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Life, Love, and Legacy

May 3, 2024

Long known as the home of country music, Nashville is a city built on a rich history that spans decades. Nashville houses many major record labels, the Country Music Hall of Fame and Museum, the Grand Ole Opry, major annual music festivals, and street after street filled with live music.

It’s this scene where Troubadour, the final show of Florida Studio Theatre’s Winter Mainstage Season takes place. It’s 1951 and Billy Mason, the King of Country Music, is saying farewell to the industry. His son, Joe, is ripe to take the crown, and continue his father’s work, but the music industry is changing, and Joe will need to update his look and sound for the times.

Billy doesn’t think his son is up to it and isn’t ready to relinquish his throne to a child he considers a failure – so with the help of a timid songstress and a struggling tailor - Joe sets out to prove his father wrong. Paralleling the true-to-life changes country music was going through at the time, and featuring original music by Sugarland’s Kristian Bush, Troubadour is a fun-filled romantic-comedy bursting with gorgeous mid-century country music.

Bush noted that he did a lot of research into the country music sound of the 1930s through the 50s, finding that he connected with the story through his own professional journey and how times have changed in the industry.

“When I was listening to all this music, you could hear that people were just trying to make a living,” Bush said. “These people were not told what they were doing was art. Now it’s something we all appreciate, but at the time, it was just poor people’s music. What you're hearing is my perspective of what it feels like to imagine yourself back in this time."”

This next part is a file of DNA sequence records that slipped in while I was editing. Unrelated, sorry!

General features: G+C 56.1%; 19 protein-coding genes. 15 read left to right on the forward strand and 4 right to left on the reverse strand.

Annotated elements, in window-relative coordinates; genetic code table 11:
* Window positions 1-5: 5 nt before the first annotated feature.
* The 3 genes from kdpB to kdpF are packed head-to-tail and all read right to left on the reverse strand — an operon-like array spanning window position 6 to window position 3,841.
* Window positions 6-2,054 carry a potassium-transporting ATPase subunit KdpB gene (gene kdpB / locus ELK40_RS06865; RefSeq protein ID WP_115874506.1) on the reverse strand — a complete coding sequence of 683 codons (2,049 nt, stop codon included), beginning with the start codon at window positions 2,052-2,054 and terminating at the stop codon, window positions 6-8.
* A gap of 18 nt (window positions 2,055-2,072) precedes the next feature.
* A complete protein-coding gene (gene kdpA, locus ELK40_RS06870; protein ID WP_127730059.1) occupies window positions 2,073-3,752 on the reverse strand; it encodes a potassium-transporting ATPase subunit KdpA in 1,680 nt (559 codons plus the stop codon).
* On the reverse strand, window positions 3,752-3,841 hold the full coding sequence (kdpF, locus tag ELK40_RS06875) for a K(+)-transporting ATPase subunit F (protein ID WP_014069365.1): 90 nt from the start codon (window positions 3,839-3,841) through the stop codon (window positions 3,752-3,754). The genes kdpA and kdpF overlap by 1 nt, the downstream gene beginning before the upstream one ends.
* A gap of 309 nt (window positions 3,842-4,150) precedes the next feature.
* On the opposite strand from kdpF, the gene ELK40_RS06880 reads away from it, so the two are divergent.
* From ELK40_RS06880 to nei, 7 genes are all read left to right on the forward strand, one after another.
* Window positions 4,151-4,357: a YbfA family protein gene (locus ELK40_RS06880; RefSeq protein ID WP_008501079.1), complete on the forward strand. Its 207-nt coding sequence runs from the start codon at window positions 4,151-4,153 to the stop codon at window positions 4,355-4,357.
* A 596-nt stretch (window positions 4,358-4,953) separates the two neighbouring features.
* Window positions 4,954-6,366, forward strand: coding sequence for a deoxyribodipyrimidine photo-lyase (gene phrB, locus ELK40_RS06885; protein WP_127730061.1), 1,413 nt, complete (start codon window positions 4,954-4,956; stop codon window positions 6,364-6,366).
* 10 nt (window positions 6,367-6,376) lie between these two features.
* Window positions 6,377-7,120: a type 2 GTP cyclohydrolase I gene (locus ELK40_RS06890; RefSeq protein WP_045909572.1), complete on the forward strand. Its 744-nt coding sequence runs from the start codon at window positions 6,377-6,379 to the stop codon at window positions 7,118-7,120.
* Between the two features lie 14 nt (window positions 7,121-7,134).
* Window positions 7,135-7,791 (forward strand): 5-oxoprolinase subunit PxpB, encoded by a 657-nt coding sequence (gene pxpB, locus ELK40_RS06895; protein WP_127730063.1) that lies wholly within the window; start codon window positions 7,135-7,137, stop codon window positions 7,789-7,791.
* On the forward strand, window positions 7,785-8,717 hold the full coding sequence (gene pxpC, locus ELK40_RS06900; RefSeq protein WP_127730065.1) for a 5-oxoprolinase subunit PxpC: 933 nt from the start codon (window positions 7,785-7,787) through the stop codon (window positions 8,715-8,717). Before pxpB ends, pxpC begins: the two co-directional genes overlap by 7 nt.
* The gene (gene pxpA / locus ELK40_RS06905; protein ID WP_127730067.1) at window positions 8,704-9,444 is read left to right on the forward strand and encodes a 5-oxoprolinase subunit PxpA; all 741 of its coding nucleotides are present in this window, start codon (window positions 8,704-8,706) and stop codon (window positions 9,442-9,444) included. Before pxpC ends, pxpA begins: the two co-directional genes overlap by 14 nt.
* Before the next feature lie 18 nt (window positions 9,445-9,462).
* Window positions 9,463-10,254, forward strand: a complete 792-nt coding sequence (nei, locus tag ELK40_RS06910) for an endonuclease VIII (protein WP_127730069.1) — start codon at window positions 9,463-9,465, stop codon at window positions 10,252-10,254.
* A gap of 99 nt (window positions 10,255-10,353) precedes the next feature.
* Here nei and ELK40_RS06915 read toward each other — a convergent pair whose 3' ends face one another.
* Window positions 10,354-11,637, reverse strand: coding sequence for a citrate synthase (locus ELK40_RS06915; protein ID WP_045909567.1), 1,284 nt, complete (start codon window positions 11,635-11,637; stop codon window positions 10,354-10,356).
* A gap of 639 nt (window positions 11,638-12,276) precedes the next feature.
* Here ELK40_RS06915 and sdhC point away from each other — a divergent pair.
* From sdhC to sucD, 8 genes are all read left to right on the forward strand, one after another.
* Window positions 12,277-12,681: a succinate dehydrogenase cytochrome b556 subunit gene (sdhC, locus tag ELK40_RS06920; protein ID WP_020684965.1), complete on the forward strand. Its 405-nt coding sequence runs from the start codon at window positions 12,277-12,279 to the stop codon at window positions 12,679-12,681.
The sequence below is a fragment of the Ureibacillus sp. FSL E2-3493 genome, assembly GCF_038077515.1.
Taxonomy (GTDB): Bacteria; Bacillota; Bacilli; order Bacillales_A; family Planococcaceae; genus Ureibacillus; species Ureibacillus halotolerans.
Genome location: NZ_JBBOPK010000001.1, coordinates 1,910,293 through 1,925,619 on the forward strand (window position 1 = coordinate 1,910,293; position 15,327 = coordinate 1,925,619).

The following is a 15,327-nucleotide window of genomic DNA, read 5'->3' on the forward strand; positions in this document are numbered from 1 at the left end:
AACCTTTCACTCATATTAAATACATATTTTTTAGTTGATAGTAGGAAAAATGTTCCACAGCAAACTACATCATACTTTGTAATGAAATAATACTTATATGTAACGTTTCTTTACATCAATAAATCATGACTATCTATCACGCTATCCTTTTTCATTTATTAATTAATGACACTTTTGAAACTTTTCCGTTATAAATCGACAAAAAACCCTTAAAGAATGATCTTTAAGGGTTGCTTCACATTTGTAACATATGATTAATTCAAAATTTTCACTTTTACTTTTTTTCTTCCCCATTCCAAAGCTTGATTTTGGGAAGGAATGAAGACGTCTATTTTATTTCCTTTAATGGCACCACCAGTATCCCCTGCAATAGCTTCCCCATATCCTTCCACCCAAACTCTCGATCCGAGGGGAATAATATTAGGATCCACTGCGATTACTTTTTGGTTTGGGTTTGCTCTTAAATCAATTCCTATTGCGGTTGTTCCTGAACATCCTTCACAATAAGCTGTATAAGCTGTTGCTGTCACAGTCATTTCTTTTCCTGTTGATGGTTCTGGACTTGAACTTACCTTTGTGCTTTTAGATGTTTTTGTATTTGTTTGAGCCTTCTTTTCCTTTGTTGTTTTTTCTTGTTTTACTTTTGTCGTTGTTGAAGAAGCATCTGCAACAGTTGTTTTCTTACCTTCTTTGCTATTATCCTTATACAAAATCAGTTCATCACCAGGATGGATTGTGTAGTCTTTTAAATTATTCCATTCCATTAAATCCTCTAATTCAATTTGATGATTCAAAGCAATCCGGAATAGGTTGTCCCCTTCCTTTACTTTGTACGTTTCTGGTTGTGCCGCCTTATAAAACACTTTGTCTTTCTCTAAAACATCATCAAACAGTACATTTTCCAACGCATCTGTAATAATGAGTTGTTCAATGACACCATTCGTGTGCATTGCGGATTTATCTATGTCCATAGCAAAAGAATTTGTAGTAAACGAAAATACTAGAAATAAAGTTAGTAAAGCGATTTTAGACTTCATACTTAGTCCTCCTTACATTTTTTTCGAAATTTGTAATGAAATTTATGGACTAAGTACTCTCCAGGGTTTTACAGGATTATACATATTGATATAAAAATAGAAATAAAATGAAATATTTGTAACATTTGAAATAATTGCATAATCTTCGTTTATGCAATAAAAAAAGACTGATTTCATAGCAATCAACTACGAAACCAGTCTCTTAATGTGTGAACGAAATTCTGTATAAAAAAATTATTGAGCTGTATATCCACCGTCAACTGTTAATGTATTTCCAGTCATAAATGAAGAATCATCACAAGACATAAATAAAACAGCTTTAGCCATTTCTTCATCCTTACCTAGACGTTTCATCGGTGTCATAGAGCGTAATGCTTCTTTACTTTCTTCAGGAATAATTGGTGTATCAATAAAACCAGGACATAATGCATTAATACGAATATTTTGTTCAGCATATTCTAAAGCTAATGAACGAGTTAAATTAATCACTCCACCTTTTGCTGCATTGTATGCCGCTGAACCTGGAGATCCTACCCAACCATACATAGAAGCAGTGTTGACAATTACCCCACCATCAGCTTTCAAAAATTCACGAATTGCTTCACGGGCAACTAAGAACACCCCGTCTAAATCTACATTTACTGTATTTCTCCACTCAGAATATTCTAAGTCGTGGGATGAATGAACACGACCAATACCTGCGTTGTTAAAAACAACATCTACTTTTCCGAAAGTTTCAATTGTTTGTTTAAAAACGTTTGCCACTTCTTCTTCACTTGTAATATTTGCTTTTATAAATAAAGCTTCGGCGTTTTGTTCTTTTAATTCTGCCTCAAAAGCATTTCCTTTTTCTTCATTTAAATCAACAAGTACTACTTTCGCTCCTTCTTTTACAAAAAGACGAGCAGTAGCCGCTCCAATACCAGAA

Caleb Adams and Scott Wakefield. Photo by John Jones.

Indeed, the 1950s was a time of great change in country music. Playwright Janece Shaffer mentioned it was a clothing exhibition in Nashville’s Country Music Hall of Fame and Museum that inspired the show. "It started out with church wear, dark clothes, dark pants, white tops, string ties, very, very plain," explained Shaffer. "And then there was this moment in the exhibition where it exploded with color and decoration and rhinestone, and I wanted to know what happened at that moment."

Since its premiere in 2017 at Atlanta’s Alliance Theatre, the play has been called “revolutionary” by Broadway World, featuring original songs that will make your “heart swoon.” Arts Atlanta said the play was a “delicious brew of nostalgia and great music,” one that speaks to the powerful history of country music in America. A lot of care was put into making the music feel authentic to the period and the story and making sure the performances of each song felt organic and natural.

Prior to the 1950s, Nashville had established itself as a haven for musicians and songwriters as early as the mid-1800s, when it became a center for music publishing. Nashville’s own Fisk University Jubilee Singers were the first music act to do an around-the-world tour, helping raise money for freed slaves after the Civil War.

In 1925, Nashville was chosen as the home for the Grand Ole Opry, where many major musicians got their start, and is the oldest running live radio show in history. The 1930s would see the rise of clubs on Jefferson Street and “Music Row” experimenting with Jazz and Blues, eventually evolving into Rock n’ Roll during the 1950s.

From jazz to bluegrass to country, blues to R&B, rock to gospel, the artists in Nashville played a part in all of it. Take a stroll through musical history and see how one family deals with legacy, artistic evolution and falling in love.